A new training program aiming to strengthen academic entrepreneurship in state universities and colleges (SUCs) and bring academia closer to the private sector and the community as part of the supply or value chain has been launched.
The Advancement of Skills and Competencies of Entrepreneurs for Internationalization Agenda among State Universities and Colleges, or ASCEND-SUC—a joint project by the Philippine Trade Training Center-Global MSME Academy (PTTC-GMEA) and Commission on Higher Education (CHED)—was unveiled last July 15 during the MSME Week 2022 celebration.
According to Nelly Nita Dillera, executive director of PTTC-GMEA, the training arm of the Department of Trade and Industry (DTI), the ASCEND-SUC will assist state universities and colleges in realizing innovation and academic entrepreneurship, which refers to the process of commercializing technologies or research outcomes generated by individuals or groups of individuals in academic institutions.
Dillera said this project intends to develop a program that will establish academic entrepreneurship in the SUCs and connect them to the community, where they will operate as part of the supply or value chain.
She said they want to “bridge the gap between research and entrepreneurship” by “advocating and promoting the alignment of skills and competencies on what the requirement of the industry is.”
With the partnership, she said they will push for the creation of “a whole new ecosystem of industrial innovation.”
In his congratulatory remarks, DTI Assistant Secretary Glenn Peñaranda said the partnership “benefits the academe and the industry as we employ SUCs’ research and development expertise to create innovative products for the market and enrich products and service offerings that can compete both locally and internationally.”
He also stressed that SUCs can help in the effort to develop export products, and through this collaboration, including with the Department of Science and Technology, “we can build on the partnership so we can create regional development centers of innovation.”
Maricris Cura, brand advocate of ASCEND-SUC, said academic entrepreneurship will be developed by providing free training on the development, marketing, labeling, and commercialization of research-based products among the 114 state universities and colleges in the country.
Among the tasks under ASCEND-SUC is to profile and assess the entrepreneurship programs and services of SUCs to determine the needs and gaps that hamper the development of academic entrepreneurship.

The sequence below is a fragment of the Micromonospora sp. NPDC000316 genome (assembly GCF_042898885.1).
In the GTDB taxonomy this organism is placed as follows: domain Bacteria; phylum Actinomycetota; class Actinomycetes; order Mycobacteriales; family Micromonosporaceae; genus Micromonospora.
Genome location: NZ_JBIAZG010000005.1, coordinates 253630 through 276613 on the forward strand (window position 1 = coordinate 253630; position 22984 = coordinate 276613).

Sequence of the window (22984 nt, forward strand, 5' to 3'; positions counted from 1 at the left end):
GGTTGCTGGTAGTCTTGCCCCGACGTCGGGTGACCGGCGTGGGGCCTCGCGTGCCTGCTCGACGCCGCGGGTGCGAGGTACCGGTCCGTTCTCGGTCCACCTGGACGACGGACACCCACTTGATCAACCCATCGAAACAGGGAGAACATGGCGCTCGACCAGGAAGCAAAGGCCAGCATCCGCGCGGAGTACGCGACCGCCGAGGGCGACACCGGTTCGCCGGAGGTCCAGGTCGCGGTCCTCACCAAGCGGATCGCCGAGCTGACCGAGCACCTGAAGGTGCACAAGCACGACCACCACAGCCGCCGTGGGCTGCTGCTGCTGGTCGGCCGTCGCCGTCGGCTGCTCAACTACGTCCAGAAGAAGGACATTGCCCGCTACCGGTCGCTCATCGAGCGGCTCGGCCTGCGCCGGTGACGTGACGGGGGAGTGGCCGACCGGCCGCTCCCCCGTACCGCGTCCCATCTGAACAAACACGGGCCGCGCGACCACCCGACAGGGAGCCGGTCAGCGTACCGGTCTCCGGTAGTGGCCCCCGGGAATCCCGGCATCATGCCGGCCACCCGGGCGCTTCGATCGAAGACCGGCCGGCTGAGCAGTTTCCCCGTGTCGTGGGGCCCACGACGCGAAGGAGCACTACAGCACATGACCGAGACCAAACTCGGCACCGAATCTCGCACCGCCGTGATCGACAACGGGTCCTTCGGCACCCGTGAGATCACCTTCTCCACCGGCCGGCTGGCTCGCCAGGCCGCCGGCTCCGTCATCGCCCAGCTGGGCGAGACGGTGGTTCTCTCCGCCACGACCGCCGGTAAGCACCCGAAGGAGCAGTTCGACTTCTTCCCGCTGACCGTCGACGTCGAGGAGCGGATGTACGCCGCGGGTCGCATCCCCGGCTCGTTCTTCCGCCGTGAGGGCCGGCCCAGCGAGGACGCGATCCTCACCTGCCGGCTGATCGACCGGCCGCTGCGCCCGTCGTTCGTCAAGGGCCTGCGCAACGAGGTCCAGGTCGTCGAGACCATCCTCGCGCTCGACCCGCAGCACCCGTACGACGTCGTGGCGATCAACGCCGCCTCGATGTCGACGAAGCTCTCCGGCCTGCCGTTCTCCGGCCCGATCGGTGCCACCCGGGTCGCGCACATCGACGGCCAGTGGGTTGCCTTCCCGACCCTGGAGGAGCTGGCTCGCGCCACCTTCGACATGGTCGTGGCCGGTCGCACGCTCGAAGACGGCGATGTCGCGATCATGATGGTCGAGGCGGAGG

Following this, Cura said the training program will focus on addressing and filling the gaps and needs in SUCs and in faculty skills to build the capacity to develop, produce, market and commercialize academe-based research and development, production and operations.
It will entail the development of relevant training programs for academic enterprises in the areas of product development, intellectual property registration, and market sensing, among others.
The joint initiative will also look at networking SUCs with possible suppliers of raw materials from the communities to loop them into the supply or value chain.
It also intends to introduce innovative products and services to potential MSME-investors for commercialization.
“Ultimately, this collaboration will connect academic enterprises with other DTI offices for a holistic enterprise development,” Dillera said.
CHED chairman J. Prospero De Vera III in his message of support said SUC fairs have shown the capability of SUCs to conduct research and produce products that can be commercialized. The ASCEND-SUC program aims to help SUCs “improve the viability of their products” and enhance the professional development of their personnel.
The program also looks at providing academic personnel training not only in research and production but also in the understanding of regulations and requirements relating to food, intellectual property and the like, as well as in the benchmarking of global best practices, he added.
“We also hope through this program that universities will understand how they can partner with small and medium enterprises and commercial establishments so that their products can eventually be brought to the shelves of our supermarkets,” he said.
Dillera said SUCs have been serving as R&D centers for new and innovative products ranging from nutrient-enhanced and functional food products to bio-stimulant products and vegetable blend powders. SUCs are also providers of R&D services including on biotechnology, early warning systems, mobile applications and image recognition and machine learning.